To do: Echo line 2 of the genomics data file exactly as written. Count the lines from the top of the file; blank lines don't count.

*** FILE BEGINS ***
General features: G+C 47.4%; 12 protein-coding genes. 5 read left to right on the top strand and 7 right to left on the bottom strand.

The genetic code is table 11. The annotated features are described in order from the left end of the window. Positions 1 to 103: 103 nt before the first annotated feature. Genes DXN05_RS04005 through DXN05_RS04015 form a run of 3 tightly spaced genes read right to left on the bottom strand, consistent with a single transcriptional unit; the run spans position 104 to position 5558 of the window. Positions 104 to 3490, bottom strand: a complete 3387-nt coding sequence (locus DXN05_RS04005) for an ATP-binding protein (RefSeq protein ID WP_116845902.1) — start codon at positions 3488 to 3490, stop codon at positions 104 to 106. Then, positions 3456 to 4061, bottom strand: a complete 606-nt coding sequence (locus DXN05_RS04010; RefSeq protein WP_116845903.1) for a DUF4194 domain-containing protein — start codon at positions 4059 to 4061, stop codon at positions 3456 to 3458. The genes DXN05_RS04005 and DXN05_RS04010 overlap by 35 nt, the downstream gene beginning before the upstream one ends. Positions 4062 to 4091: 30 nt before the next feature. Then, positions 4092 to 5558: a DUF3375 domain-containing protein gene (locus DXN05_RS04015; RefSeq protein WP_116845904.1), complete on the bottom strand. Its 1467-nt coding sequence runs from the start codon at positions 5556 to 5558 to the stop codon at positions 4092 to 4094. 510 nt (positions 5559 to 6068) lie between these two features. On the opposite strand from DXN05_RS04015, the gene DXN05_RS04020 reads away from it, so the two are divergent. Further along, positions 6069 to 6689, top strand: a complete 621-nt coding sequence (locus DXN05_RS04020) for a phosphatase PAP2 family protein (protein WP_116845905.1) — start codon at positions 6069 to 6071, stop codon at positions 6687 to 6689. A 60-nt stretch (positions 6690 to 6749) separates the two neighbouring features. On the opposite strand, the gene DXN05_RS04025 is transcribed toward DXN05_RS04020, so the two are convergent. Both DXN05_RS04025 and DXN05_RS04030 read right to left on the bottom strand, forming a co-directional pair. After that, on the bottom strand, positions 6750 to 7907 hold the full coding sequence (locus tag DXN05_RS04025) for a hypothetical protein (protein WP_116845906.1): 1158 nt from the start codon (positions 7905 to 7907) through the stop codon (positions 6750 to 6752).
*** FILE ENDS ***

The genetic code is table 11. The annotated features are described in order from the left end of the window. Positions 1 to 103: 103 nt before the first annotated feature. Genes DXN05_RS04005 through DXN05_RS04015 form a run of 3 tightly spaced genes read right to left on the bottom strand, consistent with a single transcriptional unit; the run spans position 104 to position 5558 of the window. Positions 104 to 3490, bottom strand: a complete 3387-nt coding sequence (locus DXN05_RS04005) for an ATP-binding protein (RefSeq protein ID WP_116845902.1) — start codon at positions 3488 to 3490, stop codon at positions 104 to 106. Then, positions 3456 to 4061, bottom strand: a complete 606-nt coding sequence (locus DXN05_RS04010; RefSeq protein WP_116845903.1) for a DUF4194 domain-containing protein — start codon at positions 4059 to 4061, stop codon at positions 3456 to 3458. The genes DXN05_RS04005 and DXN05_RS04010 overlap by 35 nt, the downstream gene beginning before the upstream one ends. Positions 4062 to 4091: 30 nt before the next feature. Then, positions 4092 to 5558: a DUF3375 domain-containing protein gene (locus DXN05_RS04015; RefSeq protein WP_116845904.1), complete on the bottom strand. Its 1467-nt coding sequence runs from the start codon at positions 5556 to 5558 to the stop codon at positions 4092 to 4094. 510 nt (positions 5559 to 6068) lie between these two features. On the opposite strand from DXN05_RS04015, the gene DXN05_RS04020 reads away from it, so the two are divergent. Further along, positions 6069 to 6689, top strand: a complete 621-nt coding sequence (locus DXN05_RS04020) for a phosphatase PAP2 family protein (protein WP_116845905.1) — start codon at positions 6069 to 6071, stop codon at positions 6687 to 6689. A 60-nt stretch (positions 6690 to 6749) separates the two neighbouring features. On the opposite strand, the gene DXN05_RS04025 is transcribed toward DXN05_RS04020, so the two are convergent. Both DXN05_RS04025 and DXN05_RS04030 read right to left on the bottom strand, forming a co-directional pair. After that, on the bottom strand, positions 6750 to 7907 hold the full coding sequence (locus tag DXN05_RS04025) for a hypothetical protein (protein WP_116845906.1): 1158 nt from the start codon (positions 7905 to 7907) through the stop codon (positions 6750 to 6752).